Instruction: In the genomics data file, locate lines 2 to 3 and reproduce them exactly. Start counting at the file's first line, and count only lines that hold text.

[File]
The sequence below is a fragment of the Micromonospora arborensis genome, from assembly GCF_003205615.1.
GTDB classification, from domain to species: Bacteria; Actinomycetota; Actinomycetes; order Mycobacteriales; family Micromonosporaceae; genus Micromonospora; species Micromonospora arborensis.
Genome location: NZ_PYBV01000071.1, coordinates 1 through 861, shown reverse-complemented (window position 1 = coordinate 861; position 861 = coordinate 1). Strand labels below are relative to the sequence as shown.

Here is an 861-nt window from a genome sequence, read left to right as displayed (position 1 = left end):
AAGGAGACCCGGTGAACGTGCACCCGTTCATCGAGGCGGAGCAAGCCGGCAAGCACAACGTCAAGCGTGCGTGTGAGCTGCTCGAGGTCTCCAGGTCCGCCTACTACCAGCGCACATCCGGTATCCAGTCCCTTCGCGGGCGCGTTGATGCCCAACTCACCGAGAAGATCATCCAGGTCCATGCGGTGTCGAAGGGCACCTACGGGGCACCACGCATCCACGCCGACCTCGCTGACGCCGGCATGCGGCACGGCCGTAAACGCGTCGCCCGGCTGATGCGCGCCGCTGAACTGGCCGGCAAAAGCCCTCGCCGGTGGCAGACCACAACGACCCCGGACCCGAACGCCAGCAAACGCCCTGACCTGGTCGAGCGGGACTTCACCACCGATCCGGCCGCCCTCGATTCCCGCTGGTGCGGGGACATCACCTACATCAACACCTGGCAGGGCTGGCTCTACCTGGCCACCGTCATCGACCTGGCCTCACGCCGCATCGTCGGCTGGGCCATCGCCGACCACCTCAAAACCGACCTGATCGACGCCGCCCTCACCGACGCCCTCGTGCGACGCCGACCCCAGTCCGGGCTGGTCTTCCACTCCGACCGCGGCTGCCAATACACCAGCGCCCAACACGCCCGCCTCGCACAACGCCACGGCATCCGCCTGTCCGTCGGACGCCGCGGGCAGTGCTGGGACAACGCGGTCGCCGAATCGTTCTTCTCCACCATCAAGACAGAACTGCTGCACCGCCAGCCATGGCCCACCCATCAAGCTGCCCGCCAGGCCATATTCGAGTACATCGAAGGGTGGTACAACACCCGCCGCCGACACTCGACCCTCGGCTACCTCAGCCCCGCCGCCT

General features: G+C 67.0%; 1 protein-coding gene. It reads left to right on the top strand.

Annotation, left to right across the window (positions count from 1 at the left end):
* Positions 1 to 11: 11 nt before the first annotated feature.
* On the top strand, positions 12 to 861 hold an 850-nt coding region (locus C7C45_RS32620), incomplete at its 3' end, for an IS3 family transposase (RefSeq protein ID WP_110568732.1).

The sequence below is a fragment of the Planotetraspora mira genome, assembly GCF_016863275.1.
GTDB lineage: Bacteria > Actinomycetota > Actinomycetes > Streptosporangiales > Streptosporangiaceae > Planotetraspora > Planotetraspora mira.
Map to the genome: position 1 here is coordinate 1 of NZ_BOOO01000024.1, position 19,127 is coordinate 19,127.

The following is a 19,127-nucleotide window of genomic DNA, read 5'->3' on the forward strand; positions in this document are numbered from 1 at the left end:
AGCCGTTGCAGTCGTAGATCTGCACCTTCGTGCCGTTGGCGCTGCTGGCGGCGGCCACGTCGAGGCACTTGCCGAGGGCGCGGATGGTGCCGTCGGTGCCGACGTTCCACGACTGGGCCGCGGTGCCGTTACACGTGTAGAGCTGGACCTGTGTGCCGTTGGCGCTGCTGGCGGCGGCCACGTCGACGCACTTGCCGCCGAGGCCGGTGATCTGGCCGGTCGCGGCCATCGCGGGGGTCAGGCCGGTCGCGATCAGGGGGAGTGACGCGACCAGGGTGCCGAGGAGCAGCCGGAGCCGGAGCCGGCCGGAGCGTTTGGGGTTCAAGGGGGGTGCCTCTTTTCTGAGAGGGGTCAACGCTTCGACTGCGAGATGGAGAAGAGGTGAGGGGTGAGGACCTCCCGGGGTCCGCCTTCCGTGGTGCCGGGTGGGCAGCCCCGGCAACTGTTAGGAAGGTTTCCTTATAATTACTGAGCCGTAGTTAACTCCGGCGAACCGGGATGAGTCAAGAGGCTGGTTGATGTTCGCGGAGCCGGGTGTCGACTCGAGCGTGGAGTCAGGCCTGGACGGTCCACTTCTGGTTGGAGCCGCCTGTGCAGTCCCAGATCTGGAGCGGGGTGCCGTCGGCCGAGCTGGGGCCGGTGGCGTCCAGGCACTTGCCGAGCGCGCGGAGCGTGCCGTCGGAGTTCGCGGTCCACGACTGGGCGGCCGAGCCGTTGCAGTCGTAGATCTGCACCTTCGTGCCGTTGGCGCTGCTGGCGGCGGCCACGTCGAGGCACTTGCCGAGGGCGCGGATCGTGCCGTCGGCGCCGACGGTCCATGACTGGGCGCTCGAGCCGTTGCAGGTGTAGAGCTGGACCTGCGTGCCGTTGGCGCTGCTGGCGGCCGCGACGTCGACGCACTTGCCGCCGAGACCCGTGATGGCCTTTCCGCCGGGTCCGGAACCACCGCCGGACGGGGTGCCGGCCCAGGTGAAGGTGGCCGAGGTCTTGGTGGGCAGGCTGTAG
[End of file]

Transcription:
GTDB classification, from domain to species: Bacteria; Actinomycetota; Actinomycetes; order Mycobacteriales; family Micromonosporaceae; genus Micromonospora; species Micromonospora arborensis.
Genome location: NZ_PYBV01000071.1, coordinates 1 through 861, shown reverse-complemented (window position 1 = coordinate 861; position 861 = coordinate 1). Strand labels below are relative to the sequence as shown.